7 other countries Indian students should go for higher education
- If your dream to study in the USA has been cut short thanks to Trump's H-1B visa order, then you could look at these other countries where your educational aspirations won't face any bans
Did you know? Japan boasts Asia’s highest number of Nobel prize winners thanks to to its extraordinary academic tradition. With approximately 780 universities from which to choose, as well as specialized vocational institutions, the academic options for international students are nearly boundless. University of Tokyo, Kyoto University, Keio University are some of the famous names out there. In fact, Japan is allowing more coursework to be taught in English; recruiting global teaching staff; and encouraging both inbound and outbound international exchange programs and absorbing a certain percentage of the international graduates in their job structure.
The country has excellent graduate prospects. It is out of the ordinary, you get a peek into the amazingly reclusive Chinese culture and yet learn so much. The Chinese government is offering a wide range of funding opportunities to attract international students, including more than 40,000 scholarships at 277 institutions.
Germany's higher education landscape primarily consists of internationally well-ranked public universities, some of which receive special funding because the government deems them "excellent institutions." If you learn German, nothing like it but don’t stress over it as English is an accepted medium of study there. About 900 undergraduate or graduate degrees are offered exclusively in English, with courses ranging from engineering to social sciences.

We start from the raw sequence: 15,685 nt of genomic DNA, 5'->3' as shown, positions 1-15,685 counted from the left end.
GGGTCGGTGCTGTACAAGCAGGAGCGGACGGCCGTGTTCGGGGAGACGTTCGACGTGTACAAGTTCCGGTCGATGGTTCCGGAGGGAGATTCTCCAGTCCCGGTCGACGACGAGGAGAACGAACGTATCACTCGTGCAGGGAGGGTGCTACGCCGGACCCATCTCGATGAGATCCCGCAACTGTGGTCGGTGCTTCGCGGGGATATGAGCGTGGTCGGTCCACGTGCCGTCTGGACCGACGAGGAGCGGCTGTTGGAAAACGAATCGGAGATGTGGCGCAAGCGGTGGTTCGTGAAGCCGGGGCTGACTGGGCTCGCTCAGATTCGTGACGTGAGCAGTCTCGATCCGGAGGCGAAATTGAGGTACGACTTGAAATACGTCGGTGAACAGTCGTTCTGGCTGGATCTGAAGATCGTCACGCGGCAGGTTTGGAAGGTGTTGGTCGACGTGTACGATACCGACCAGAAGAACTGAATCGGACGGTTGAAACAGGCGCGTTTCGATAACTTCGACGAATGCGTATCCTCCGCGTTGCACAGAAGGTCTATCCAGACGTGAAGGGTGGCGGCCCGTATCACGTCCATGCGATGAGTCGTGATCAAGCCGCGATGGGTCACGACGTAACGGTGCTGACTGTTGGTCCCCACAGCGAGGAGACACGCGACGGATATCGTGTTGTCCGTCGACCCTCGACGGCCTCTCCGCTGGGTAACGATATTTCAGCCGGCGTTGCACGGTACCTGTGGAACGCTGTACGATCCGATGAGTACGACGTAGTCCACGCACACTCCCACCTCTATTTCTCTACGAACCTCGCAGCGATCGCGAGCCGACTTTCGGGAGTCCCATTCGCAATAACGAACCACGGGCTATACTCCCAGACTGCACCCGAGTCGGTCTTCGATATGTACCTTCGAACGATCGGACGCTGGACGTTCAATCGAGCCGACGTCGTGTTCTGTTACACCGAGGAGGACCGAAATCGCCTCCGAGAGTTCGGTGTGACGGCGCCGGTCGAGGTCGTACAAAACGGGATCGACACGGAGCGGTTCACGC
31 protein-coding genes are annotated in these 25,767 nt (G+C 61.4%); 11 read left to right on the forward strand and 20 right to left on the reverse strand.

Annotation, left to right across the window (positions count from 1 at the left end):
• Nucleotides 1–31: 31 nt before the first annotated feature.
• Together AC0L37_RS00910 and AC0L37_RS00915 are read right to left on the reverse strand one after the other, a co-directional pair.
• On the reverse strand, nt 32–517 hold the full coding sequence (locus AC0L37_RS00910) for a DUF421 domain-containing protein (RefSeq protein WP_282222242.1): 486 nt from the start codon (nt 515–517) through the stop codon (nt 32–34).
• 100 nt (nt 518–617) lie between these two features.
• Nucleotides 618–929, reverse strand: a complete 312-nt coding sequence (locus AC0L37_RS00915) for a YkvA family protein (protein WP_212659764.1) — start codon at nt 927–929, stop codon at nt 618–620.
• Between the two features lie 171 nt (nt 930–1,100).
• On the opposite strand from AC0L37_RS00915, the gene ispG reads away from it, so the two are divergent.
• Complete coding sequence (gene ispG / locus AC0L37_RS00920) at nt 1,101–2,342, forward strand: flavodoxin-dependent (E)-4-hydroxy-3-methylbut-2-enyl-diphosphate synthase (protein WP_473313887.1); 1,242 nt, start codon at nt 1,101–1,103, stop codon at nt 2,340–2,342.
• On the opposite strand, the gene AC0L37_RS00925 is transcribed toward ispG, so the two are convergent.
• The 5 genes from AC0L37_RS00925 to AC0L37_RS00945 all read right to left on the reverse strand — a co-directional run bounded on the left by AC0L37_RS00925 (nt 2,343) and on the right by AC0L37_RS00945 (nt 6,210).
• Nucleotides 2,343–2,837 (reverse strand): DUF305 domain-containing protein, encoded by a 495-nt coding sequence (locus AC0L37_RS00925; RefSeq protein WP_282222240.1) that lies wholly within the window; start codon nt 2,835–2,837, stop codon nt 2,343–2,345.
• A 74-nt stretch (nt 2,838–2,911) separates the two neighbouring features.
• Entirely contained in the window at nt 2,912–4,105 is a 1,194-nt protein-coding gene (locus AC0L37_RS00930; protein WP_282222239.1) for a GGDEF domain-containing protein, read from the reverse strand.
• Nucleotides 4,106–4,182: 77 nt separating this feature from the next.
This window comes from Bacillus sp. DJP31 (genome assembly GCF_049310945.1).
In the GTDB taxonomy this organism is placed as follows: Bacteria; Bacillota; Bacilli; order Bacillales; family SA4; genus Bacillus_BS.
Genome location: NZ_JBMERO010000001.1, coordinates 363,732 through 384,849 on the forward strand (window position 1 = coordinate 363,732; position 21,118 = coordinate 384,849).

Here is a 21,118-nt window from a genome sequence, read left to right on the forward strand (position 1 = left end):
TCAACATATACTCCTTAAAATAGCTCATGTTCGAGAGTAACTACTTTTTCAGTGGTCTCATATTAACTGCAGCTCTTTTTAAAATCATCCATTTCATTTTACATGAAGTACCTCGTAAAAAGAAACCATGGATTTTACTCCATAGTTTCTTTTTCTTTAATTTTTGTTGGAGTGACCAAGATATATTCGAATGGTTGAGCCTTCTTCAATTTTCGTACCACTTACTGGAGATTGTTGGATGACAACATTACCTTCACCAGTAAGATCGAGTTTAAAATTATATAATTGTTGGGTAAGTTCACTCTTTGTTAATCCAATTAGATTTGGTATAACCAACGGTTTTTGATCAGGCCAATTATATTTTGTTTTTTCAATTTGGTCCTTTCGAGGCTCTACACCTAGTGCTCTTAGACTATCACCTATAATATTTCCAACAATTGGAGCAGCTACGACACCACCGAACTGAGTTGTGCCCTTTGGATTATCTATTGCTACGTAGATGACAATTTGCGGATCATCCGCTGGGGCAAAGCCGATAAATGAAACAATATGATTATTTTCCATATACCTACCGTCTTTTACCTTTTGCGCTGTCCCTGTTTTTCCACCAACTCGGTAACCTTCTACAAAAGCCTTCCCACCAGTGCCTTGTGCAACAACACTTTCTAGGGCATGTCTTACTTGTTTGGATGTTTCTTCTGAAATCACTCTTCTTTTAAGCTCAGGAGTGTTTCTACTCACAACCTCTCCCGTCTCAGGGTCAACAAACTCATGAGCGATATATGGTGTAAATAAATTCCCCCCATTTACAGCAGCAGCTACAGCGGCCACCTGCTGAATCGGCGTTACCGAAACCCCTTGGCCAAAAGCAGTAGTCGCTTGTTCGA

If you can survive the strong undercurrent of racism against Indians, then sure why not?In fact, according to a survey conducted in Australia, there has been a rise in the number of Indian students studying there, close to 13 per cent. The Australian education system comprises of around 41 universities; among which, 37 are public universities and are directly funded by the Government. Some universities even allow their students to pursue double degrees, in which they can major in two fields of study.
Colleges like École Normale Supérieure, Pierre and Marie Curie University, Paris-Sud University make the country a that you ought to explore for education and no, you don’t need to be French to understand what goes on in these colleges. There are over a 100 English language undergraduate programs in France offered by various private universities.
Norwegian universities do not charge tuition fees for international students. The Norwegian higher education system is similar to the one in the United States: Class sizes are small and professors are easily approachable. Many Norwegian universities offer programs taught in English. But be warned the living costs for expats is really, really high. You could check out top colleges like University of Oslo, Norwegian University of Science and Technology etc
Best part - no tuition fees, and there are a large number of university programs in English. All you need to do is take care of your living expenses there. Finland has somehow managed to keep university education entirely state-funded – even for international students. University of Helsinki , University of Turku, Aalto University and University of Oulu are some of the most sought-after colleges there. Not to mention, Finland makes for a great picture postcard to send back home.